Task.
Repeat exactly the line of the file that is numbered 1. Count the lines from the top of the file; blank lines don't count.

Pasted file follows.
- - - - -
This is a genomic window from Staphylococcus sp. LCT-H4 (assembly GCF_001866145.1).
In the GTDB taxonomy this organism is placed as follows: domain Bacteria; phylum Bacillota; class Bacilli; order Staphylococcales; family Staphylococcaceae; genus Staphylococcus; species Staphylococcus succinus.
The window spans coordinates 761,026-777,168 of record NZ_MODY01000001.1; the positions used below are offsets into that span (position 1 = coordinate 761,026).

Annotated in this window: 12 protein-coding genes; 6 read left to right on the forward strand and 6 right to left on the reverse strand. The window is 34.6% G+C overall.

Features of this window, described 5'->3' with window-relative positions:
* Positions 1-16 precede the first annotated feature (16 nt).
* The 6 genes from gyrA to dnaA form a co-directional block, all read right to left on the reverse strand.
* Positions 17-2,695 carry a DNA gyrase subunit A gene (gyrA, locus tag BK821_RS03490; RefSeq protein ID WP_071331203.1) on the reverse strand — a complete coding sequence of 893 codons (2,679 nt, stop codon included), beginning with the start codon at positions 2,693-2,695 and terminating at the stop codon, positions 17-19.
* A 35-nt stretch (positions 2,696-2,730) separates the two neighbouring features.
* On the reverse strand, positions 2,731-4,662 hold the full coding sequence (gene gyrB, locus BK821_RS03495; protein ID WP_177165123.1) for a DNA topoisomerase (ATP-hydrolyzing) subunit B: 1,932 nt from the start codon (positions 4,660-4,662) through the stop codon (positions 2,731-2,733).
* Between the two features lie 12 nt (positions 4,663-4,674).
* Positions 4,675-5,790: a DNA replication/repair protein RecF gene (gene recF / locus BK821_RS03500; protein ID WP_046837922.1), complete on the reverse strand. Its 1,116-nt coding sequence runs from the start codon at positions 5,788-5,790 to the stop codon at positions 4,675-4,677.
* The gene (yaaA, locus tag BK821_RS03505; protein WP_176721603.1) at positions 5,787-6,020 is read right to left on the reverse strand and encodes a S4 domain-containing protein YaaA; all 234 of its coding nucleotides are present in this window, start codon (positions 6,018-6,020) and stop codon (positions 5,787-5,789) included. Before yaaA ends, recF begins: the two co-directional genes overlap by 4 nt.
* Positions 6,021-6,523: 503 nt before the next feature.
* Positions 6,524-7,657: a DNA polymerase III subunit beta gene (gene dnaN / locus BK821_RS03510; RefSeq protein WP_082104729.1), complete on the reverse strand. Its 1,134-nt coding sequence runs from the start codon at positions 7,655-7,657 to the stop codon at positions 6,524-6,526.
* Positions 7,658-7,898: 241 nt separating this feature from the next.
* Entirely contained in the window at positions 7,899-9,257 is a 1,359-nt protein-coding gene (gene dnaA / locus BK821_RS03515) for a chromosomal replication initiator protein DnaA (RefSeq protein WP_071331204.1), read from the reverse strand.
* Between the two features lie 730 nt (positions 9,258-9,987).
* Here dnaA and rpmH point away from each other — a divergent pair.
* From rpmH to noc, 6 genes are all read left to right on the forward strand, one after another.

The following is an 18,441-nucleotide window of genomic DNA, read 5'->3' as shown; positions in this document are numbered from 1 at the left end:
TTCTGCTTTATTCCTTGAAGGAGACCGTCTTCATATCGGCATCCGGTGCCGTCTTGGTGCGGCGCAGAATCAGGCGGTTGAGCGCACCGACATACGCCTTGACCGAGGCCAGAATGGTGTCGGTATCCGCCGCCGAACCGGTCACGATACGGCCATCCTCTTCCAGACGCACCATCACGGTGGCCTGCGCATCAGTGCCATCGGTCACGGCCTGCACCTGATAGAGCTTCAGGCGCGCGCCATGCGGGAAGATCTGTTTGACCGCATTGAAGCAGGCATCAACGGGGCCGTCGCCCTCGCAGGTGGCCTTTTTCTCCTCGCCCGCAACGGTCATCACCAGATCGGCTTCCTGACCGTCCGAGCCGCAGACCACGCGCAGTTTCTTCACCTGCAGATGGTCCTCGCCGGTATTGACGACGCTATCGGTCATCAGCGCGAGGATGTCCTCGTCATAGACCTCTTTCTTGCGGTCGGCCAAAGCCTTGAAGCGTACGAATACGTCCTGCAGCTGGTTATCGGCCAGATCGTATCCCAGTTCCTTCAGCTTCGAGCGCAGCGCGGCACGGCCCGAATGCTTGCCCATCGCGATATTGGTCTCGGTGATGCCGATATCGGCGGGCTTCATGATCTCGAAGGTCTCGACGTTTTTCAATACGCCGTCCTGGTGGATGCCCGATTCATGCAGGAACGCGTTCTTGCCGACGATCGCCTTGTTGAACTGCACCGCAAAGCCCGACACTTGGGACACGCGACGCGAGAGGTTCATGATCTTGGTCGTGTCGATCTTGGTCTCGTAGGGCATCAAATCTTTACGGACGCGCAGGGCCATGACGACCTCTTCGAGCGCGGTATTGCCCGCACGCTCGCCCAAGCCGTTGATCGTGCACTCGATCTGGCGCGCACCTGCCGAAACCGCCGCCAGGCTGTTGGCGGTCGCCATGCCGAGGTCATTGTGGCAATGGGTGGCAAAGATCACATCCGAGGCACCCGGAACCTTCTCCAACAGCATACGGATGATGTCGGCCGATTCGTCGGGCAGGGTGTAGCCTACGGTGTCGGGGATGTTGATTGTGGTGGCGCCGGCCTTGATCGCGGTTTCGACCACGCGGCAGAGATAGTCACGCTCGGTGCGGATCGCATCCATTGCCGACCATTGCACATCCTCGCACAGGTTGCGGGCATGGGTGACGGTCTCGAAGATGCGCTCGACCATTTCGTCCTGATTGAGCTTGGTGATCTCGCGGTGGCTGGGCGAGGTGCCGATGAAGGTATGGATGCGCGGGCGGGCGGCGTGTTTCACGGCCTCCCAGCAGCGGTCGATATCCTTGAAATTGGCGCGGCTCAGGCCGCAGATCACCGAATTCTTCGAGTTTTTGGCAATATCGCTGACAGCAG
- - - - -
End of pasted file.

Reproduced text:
This is a genomic window from Staphylococcus sp. LCT-H4 (assembly GCF_001866145.1).